This was not news Washington wanted to hear.  If the British supply vessels made it to Quebec, Britain could simply march south down the Hudson River Valley, cut the Colonies in half, and the rebel cause would be over.  Luckily for him, however, he had already had the foresight to begin arming a few ships to be used in this very situation, which would be sea-worthy in a few days.  He assured Hancock that two of them would be dispatched post-haste to intercept the British ships.

Colonel John Glover of the Marblehead regiment (militia).
Colonel John Glover of the Marblehead regiment (militia).

The task of stopping these transports fell to Colonel John Glover of Marblehead, and his militia regiment, composed of 500 men, almost all of whom were sailors and fisherman who had signed up to fight in the Continental Army.  Glover quickly prepped two ships, the Lynch and the Franklin, commanded by Captains Nicholas Broughton and John Selman, respectively.  Broughton, the senior of the two at age 50, had previously been given command of the Hannah by Washington himself, and had engaged HMS Nautilus in Beverley Harbour not long before.  Selman, 20 years his junior, was regarded as an experienced seaman, although impulsive by times.  But Glover felt confident that they would get the job done.

Shortly before their departure, Broughton and Selman received their terms of service from Washington.  Their primary objective, of course, was to seize the two transport vessels, but they were also tasked with taking any other vessels flying British colours; however, under no condition were they to harass the inhabitants of Canada (then British North America), as Washington was hoping to convince them to join his cause.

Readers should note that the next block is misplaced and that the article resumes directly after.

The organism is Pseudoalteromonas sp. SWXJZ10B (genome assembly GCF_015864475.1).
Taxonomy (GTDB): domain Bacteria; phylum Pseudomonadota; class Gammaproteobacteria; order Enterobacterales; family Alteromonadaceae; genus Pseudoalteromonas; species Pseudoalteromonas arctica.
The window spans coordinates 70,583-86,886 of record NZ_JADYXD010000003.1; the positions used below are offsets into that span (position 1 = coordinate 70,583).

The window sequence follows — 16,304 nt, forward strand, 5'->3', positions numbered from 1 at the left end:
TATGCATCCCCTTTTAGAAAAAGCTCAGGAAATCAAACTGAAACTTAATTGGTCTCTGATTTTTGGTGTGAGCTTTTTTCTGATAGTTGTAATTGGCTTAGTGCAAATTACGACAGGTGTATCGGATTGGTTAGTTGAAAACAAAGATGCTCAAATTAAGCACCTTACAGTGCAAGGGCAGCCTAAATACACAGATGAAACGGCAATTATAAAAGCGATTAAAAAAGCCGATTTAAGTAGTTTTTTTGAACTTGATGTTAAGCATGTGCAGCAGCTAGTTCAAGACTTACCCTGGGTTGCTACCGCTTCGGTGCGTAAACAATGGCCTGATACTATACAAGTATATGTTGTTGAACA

With orders in hand, the Lynch and the Franklin, the first naval vessels in American history to be authorized and armed by Congress, set out from Marblehead for the Gulf of Saint Lawrence on October 22.  Manned by sailors whose entire lives had been spent at sea, their hopes were no doubt high; but their morale quickly subsided when they ran afoul of a nasty Atlantic gale which greatly impeded their progress, forcing them to anchor outside of Halifax in order to repair their vessels.  And then, as luck would have it, they hit a second storm off of Cape Breton, putting an end to their hopes of making it into the Gulf in time to encounter the British ships, which ended up making it to Quebec. (Side note:  It was just as well for Broughton and Selman that they missed their targets, since the informant who had originally tipped off Congress about the cargo vessels was not aware the Jacob and the Elizabeth were being escorted by HMS Lizard, a man ‘o war mounting 26 heavy guns that would have made mincemeat of two schooners with ten light guns apiece.)

In their last communication with Washington on November 6, in the Gut of Canso, Broughton and Selman notified him of their trouble with storms, but that they had succeeded in capturing a sloop owned by John Denny, “esteem’d by the Government an Inhabitant of Quebec”, which they were sending back to him.  They ended their communique by stating that, once the winds subsided, they would push on into the Gulf as per his orders.  They then signed off as his “Excellencys most obedient & very humble Servants”, highly ironic given their actions ten days later that would threaten to destroy Washington’s hope for a Canadian alliance.

(I’m going to end here for this week, mainly because this particular story is a lengthy one.  Also, who doesn’t like a little cliffhanger now and then?  Stay tuned!)


PEI History Guy